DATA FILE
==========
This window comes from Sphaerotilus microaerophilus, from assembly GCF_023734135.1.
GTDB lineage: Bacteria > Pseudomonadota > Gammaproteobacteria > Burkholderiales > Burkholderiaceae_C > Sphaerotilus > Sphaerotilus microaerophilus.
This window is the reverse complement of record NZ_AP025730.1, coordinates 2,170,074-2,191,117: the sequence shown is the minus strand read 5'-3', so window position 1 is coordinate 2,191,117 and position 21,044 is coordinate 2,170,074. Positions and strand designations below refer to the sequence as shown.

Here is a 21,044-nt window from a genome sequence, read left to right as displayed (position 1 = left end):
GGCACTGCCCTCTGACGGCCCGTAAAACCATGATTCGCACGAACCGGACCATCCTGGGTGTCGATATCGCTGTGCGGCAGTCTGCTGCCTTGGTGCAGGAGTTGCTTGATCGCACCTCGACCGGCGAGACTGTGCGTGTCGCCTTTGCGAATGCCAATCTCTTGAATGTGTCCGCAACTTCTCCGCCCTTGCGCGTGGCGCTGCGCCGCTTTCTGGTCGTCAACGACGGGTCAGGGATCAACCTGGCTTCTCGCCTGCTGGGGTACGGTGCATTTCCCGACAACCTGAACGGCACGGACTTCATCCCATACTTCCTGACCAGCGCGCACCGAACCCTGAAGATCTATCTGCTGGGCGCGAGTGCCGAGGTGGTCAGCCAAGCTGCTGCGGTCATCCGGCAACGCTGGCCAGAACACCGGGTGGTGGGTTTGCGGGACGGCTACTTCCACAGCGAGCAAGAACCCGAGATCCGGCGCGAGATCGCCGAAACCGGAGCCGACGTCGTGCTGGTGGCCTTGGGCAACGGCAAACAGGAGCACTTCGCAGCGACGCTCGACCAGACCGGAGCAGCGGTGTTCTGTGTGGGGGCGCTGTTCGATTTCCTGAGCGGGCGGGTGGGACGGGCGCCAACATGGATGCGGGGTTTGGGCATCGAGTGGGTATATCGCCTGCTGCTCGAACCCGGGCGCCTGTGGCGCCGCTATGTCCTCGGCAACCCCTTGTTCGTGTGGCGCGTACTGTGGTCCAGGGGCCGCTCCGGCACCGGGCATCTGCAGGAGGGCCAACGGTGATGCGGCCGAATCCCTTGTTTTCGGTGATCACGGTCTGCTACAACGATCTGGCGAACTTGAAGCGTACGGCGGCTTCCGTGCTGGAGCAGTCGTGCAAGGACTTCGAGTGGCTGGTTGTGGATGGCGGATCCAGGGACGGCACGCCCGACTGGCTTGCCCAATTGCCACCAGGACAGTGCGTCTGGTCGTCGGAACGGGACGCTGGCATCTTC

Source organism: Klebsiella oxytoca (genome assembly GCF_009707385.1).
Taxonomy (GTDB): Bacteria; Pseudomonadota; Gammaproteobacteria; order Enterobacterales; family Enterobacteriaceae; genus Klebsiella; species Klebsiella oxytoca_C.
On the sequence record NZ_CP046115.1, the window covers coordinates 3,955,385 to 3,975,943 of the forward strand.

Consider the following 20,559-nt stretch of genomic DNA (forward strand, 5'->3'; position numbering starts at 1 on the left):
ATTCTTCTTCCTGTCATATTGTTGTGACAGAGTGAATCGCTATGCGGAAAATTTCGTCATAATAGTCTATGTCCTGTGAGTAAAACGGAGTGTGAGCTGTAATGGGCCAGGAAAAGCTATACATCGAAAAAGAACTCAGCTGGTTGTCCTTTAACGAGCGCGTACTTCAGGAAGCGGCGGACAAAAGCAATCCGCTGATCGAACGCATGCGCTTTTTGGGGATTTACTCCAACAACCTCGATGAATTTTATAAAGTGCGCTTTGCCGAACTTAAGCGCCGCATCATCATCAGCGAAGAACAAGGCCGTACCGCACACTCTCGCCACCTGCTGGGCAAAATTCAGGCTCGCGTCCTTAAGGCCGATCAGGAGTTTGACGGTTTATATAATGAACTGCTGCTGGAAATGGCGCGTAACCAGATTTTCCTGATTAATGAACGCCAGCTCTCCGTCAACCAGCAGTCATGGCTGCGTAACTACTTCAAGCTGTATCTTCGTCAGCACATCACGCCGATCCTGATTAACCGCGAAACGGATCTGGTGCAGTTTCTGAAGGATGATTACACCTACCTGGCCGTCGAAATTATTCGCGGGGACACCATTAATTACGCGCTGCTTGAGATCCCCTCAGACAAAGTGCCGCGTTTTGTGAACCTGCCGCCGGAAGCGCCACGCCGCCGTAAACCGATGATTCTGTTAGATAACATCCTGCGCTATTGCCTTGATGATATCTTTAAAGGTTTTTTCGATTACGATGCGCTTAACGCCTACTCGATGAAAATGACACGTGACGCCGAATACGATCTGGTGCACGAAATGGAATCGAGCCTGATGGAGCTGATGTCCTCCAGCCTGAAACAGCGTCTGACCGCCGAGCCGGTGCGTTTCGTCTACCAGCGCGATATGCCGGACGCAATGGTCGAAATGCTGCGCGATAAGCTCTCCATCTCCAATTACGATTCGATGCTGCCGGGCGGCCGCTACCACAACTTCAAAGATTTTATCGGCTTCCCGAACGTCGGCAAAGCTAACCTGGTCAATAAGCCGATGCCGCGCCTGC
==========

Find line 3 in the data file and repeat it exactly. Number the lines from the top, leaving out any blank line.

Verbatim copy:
This window is the reverse complement of record NZ_AP025730.1, coordinates 2,170,074-2,191,117: the sequence shown is the minus strand read 5'-3', so window position 1 is coordinate 2,191,117 and position 21,044 is coordinate 2,170,074. Positions and strand designations below refer to the sequence as shown.